Welcome back, Dr. Kraeutner

In response to a request for information about setting up a lab, The Brain Repair Centre is excited to welcome back to Dalhousie Dr Sarah Kraeutner, who is a recent LBRF graduate, having completed her Masters and PhD in Psychology & Neuroscience under the supervision of Dr Shaun Boe, Faculty of Health. Sarah is now a postdoc at UBC and will join us to share her story in a talk titled: “Learning, learning, learning: the three stages of my career (to-date) as a neuroscientist“ on Thursday February 11th @ 12.30 p.m. AT. Contact for an invite to this virtual event.

Congratulations to Anwaar – our newest MSc!

Screenshot from Anwaar’s remote defense – a big thanks to committee members Drs. Michel Ladouceur (top left), Marilyn Mackay-Lyons (top right) and Graduate Chair Dr. Cheryl Kozey (bottom right). If you look close at the inset image you can see Daisy (the Boe Family Dog) who was on a sharp lookout during the defense.

There has to be some benefit to working remotely and we found it today – despite horrible weather in Nova Scotia we were able to move forward with Anwaar Hariri’s thesis defense. Anwaar did a wonderful job of presenting her MSc work, which examined the evidence related to the ability of aerobic exercise to increase corticospinal excitability. Anwaar’s work shows that while there is evidence to support the effectiveness of moderate intensity aerobic exercise to achieve this, there is a lot of variability in the research done to date. Anwaar’s thesis highlights this variability and makes suggestions on how we can move this work forward. Anwaar’s thesis will be posted in the ‘Publications’ section of the website as soon as it is submitted. Congratulations Anwaar!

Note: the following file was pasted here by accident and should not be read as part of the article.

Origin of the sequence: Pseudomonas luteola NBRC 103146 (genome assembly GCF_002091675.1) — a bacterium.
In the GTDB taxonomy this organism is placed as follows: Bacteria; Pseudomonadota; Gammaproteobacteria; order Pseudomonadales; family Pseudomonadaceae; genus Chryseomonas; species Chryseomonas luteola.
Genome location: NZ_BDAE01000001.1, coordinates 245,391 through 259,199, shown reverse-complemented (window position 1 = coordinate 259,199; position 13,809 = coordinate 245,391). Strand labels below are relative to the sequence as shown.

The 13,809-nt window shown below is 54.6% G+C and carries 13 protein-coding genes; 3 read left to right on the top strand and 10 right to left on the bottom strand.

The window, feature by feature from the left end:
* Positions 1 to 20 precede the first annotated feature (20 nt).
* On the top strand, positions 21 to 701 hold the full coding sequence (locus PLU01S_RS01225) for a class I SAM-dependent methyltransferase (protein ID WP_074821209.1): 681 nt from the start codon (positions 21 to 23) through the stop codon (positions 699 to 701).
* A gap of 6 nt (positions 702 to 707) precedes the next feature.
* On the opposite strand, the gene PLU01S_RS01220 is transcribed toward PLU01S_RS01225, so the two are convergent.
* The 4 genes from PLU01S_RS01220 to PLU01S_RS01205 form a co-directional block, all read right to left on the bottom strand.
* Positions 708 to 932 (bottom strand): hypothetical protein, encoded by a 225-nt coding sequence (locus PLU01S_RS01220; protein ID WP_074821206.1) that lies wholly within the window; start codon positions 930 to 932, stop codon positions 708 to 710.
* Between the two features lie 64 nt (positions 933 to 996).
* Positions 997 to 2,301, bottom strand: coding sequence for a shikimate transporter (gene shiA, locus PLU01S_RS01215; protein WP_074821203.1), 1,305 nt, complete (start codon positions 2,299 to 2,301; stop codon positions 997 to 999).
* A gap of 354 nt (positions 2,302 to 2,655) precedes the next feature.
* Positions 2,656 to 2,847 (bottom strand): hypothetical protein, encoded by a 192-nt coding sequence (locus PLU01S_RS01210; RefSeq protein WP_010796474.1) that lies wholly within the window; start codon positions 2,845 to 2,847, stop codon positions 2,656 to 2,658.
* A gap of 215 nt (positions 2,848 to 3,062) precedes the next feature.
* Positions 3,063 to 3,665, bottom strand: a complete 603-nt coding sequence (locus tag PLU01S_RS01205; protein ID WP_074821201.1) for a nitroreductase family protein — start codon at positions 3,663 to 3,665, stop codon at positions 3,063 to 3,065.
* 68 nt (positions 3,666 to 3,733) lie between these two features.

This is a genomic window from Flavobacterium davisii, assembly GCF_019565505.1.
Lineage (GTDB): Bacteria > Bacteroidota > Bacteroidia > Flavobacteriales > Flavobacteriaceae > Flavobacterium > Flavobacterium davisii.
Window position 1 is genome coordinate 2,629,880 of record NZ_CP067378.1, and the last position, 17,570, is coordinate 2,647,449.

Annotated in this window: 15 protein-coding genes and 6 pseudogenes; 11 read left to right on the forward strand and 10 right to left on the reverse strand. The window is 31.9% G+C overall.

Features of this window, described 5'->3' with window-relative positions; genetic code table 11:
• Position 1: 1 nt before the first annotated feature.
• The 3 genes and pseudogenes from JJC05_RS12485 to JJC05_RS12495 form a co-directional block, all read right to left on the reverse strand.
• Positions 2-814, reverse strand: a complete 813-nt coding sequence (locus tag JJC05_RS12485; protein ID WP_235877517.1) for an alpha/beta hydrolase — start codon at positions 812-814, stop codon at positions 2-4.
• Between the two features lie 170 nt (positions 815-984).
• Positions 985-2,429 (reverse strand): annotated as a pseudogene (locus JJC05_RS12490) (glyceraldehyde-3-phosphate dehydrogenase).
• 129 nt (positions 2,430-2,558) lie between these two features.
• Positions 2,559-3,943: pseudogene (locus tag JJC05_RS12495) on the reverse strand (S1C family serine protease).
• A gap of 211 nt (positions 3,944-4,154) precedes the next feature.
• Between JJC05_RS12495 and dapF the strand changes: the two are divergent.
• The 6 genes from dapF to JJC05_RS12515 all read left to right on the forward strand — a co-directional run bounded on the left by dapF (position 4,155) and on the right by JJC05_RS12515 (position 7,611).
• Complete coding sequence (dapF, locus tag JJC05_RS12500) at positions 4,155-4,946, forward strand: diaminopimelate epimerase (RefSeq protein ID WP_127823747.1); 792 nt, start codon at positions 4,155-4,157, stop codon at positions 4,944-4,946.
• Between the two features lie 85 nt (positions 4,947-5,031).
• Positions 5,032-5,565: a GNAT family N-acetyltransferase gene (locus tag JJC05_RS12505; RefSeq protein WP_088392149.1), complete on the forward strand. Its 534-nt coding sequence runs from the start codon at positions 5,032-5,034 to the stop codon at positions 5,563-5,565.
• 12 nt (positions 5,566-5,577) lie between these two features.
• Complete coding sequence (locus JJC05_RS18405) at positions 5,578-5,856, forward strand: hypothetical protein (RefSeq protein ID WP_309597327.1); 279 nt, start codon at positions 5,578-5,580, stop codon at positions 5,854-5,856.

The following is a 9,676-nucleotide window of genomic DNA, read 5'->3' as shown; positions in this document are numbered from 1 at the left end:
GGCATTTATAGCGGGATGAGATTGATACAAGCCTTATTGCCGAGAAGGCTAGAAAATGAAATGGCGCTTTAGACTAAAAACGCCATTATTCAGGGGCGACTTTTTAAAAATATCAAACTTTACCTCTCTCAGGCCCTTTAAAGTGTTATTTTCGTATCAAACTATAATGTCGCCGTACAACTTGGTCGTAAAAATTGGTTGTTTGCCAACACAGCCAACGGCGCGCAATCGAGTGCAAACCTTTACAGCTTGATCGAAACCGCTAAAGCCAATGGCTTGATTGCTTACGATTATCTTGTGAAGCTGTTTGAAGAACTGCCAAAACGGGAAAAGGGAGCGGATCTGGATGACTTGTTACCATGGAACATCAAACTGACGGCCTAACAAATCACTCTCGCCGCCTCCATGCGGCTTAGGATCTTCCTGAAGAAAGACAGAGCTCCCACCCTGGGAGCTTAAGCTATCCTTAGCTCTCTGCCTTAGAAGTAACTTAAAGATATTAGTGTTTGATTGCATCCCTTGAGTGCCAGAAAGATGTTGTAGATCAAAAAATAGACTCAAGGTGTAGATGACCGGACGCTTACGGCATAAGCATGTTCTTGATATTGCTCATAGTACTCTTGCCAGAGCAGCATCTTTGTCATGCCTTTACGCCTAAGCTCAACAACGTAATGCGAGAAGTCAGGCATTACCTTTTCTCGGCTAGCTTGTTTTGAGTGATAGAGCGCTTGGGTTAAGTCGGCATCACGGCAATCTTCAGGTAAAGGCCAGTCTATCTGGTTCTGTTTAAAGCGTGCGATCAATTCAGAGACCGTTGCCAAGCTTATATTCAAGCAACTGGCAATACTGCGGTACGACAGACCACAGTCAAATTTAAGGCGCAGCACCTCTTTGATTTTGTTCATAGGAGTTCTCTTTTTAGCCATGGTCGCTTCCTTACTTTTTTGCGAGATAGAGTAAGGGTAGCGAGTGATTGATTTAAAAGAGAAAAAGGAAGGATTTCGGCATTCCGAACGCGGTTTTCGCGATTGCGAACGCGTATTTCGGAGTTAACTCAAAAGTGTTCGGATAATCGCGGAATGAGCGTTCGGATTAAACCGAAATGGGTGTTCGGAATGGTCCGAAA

Daughter-Father Duo!

November 2020. It’s pretty exciting every time you publish a new paper, but especially so when the authors include not only your graduate students, but one of their parents! That’s right, Dr. Kraeutner (Sarah) and Dr. Kraeutner (Paul; both pictured below with Mom Jenny) are both authors on a recently accepted paper in the journal Scientific Reports, which examines how motor imagery practice can be leveraged when it is paired with physical practice. While Sarah led the study as part of her doctoral work, Papa Paul contributed to some specialized analysis that added greatly to the paper. It’s a family affair for the first time in the LBRF! Congrats to Sarah and Paul, and all the study authors.

New collaborative paper on trials using brain stimulation

November 2020. Excited to contribute to a recent publication reporting on consensus recommendations for clinical trials in stroke rehabilitation using repetitive transcranial magnetic stimulation (rTMS, pictured above). The publication, in the journal Neurorehabilitation and Neural Repair, makes recommendations for how rTMS should be used alongside physical-based therapies for the recovery of motor function after stroke. The paper is the culmination of a workshop by the CanStim group, which is made up of researchers and clinicians from across Canada.